State of Alaska plans to sue federal government over trail corridors across public land

A lone hiker on a high hill overlooking a remote river valley.
A hiker in the Yukon-Charley Rivers National Preserve (Greg Kinman/NPS)

The state of Alaska intends to sue Interior Secretary Deb Haaland to gain title to 10 trail corridors within the Yukon-Charley Rivers National Preserve.

The preserve, managed by the National Park Service, extends west from the Canadian border. It encompasses the Charley River basin and a small portion of the Yukon River.

Attorney General Treg Taylor has issued a notice of intent to sue over 10 ribbons of land that total about 500 linear miles. It’s part of Gov. Mike Dunleavy’s Unlocking Alaska initiative, to assert state land rights.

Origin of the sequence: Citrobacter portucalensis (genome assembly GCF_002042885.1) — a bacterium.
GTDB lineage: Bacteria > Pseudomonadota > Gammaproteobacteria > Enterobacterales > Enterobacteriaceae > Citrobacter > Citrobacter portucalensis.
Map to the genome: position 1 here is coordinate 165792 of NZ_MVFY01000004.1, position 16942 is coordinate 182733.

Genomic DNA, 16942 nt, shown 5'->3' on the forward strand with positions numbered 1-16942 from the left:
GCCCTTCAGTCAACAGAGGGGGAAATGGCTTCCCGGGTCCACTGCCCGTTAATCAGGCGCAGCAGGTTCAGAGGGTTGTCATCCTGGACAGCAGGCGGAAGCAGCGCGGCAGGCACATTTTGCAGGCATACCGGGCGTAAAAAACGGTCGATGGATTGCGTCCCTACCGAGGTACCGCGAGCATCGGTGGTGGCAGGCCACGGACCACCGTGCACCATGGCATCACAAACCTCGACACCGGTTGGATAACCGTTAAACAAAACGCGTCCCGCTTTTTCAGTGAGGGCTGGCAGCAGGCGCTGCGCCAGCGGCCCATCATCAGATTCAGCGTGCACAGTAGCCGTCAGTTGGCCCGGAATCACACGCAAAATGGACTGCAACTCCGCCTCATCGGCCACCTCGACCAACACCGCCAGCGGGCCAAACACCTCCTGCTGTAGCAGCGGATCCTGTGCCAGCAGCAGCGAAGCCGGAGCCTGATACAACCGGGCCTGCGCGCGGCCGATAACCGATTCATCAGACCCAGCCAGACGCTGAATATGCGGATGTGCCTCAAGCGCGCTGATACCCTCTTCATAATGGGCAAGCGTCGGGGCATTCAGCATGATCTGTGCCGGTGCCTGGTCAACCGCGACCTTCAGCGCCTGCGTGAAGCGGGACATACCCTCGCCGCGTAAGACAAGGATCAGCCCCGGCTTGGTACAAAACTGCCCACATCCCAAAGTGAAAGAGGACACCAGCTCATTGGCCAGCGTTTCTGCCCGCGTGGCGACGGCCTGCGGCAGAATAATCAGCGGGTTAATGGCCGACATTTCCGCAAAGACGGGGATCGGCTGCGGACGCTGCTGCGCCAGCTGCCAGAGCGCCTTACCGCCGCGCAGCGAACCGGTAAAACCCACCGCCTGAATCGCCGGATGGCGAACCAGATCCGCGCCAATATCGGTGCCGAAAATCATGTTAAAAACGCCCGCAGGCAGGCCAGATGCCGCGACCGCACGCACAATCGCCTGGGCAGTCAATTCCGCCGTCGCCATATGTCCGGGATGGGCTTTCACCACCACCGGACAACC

The claim is based on an 1866 federal law known as RS2477. The law was intended to grant rights of way for roads across unused federal lands. It was repealed in 1976, but there’s an exception for trails that were already established.

Federal regulations allow the Interior secretary to cede RS2477 rights of way, essentially saying the federal government has no property interest in a trail.

The trails the state intends to sue over all go across federal land. Some are near the community of Eagle.

Alaska Public Media

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